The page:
FORTY-TWO-YEAR-OLD DAVID FIZDALE got his first NBA job in 2003, spending a season with the Warriors before joining the Hawks and then the Heat, where he was for eight years as Erik Spoelstra's highly regarded assistant. As the Heat rolled off titles in the era of LeBron James, Dwyane Wade and Chris Bosh, Fizdale's name consistently popped up on head coaching candidate lists.
But last spring presented a special opportunity. The Grizzlies and Dave Joerger were no more, and here was a beloved team with stars in place, seeking new ideas. About 10 minutes into his first of many interviews to get the Grizzlies' coaching job, Fizdale unleashed his big plan to make Gasol, middle-aged in NBA years and coming off a major foot surgery in February, better than ever. Fizdale cited Chris Bosh as an example of a big man who succeeded after stretching his range later in his career, much to the benefit of his teammates. He used a whiteboard to show the X's and O's of how the Grizzlies could borrow liberally from the plays Cleveland Cavaliers coach Tyronn Lue uses to get Kevin Love and Channing Frye open 3s, while also drawing big defenders out of the paint, helping James and Kyrie Irving attack the rim.
The Grizzlies' executives responded with knowing nods. This very idea had intrigued the Memphis front office for years. One executive joked that Gasol's not shooting 3s ranked "37th on the list" of friction points between Joerger and the front office.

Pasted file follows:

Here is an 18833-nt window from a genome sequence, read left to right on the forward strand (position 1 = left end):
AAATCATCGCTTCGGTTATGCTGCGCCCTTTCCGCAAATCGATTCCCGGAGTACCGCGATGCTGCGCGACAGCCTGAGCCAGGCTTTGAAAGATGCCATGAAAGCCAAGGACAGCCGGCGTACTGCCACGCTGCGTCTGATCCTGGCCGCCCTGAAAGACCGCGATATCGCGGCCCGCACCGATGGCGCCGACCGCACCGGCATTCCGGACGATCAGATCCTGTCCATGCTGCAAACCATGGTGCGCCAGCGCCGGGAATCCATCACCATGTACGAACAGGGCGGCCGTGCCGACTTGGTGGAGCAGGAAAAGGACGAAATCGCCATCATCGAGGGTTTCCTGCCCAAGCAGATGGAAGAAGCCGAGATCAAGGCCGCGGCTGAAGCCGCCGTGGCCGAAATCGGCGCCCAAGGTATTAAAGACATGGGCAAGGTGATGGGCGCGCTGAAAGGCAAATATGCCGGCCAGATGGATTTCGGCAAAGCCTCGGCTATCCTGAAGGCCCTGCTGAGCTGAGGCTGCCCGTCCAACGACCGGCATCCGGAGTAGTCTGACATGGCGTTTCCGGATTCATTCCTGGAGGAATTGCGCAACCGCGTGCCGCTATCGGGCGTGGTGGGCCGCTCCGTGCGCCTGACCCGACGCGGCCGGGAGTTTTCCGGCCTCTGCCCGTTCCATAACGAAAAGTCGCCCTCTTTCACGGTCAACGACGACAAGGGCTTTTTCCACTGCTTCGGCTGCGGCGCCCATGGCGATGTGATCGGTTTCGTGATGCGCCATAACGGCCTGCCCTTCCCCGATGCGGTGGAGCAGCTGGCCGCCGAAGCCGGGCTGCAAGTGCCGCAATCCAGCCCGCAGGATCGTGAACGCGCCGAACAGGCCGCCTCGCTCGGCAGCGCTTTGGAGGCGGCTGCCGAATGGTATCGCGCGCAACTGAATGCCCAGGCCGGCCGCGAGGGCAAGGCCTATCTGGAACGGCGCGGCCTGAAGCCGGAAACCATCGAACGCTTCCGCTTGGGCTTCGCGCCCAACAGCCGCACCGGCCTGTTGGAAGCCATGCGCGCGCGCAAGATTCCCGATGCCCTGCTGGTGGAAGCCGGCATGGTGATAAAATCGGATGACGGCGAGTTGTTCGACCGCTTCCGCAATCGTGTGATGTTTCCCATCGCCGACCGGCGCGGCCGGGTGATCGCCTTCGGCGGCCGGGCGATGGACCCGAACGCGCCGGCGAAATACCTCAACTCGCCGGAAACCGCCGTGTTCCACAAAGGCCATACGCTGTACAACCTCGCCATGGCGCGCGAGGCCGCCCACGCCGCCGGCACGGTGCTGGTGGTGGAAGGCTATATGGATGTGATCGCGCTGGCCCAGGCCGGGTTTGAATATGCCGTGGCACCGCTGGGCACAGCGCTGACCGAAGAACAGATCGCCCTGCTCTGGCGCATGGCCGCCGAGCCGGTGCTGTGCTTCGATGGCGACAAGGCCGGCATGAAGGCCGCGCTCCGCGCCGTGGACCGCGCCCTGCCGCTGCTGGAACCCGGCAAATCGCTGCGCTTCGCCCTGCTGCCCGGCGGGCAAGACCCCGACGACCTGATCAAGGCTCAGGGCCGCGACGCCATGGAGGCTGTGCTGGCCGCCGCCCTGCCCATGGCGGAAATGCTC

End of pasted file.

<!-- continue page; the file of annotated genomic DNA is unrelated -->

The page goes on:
And they hired Fizdale.
NOT LONG AFTER GETTING THE JOB in May, Fizdale sat down with Gasol, who was headed back to Spain for the offseason, and told him he should plan on attempting at least four 3-pointers a game.
Gasol chuckled. Ridiculous! Surely his new coach was exaggerating for effect, considering Gasol had attempted a grand total of three over the 52 games he'd played the previous season.
"It wasn't my job. It's really that simple," said Gasol, a longtime master of the midrange. "It wasn't my job to shoot 3s."
Fizdale laughed a little, too. It's not that he found it funny. It was just his natural reaction, to ease the awkwardness of asking an All-Star to drastically alter his game.